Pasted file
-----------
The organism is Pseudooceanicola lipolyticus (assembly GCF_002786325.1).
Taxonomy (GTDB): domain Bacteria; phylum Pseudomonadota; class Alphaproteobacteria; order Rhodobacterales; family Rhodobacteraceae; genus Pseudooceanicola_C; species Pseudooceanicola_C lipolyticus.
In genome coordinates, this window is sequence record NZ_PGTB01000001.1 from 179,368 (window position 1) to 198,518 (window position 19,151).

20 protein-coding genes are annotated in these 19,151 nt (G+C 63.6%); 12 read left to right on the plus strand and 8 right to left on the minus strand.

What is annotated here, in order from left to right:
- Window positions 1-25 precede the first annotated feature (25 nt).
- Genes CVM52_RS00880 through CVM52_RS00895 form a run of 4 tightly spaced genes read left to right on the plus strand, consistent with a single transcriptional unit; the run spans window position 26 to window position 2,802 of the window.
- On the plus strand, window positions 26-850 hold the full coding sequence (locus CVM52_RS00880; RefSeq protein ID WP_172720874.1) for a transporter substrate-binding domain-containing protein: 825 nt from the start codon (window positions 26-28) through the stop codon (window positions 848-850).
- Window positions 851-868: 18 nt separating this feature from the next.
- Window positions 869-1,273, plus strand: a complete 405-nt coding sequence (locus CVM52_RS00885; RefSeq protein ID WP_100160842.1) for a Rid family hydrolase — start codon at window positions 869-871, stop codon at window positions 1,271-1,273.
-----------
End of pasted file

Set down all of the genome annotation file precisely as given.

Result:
The organism is Pseudooceanicola lipolyticus (assembly GCF_002786325.1).
Taxonomy (GTDB): domain Bacteria; phylum Pseudomonadota; class Alphaproteobacteria; order Rhodobacterales; family Rhodobacteraceae; genus Pseudooceanicola_C; species Pseudooceanicola_C lipolyticus.
In genome coordinates, this window is sequence record NZ_PGTB01000001.1 from 179,368 (window position 1) to 198,518 (window position 19,151).

20 protein-coding genes are annotated in these 19,151 nt (G+C 63.6%); 12 read left to right on the plus strand and 8 right to left on the minus strand.

What is annotated here, in order from left to right:
- Window positions 1-25 precede the first annotated feature (25 nt).
- Genes CVM52_RS00880 through CVM52_RS00895 form a run of 4 tightly spaced genes read left to right on the plus strand, consistent with a single transcriptional unit; the run spans window position 26 to window position 2,802 of the window.
- On the plus strand, window positions 26-850 hold the full coding sequence (locus CVM52_RS00880; RefSeq protein ID WP_172720874.1) for a transporter substrate-binding domain-containing protein: 825 nt from the start codon (window positions 26-28) through the stop codon (window positions 848-850).
- Window positions 851-868: 18 nt separating this feature from the next.
- Window positions 869-1,273, plus strand: a complete 405-nt coding sequence (locus CVM52_RS00885; RefSeq protein ID WP_100160842.1) for a Rid family hydrolase — start codon at window positions 869-871, stop codon at window positions 1,271-1,273.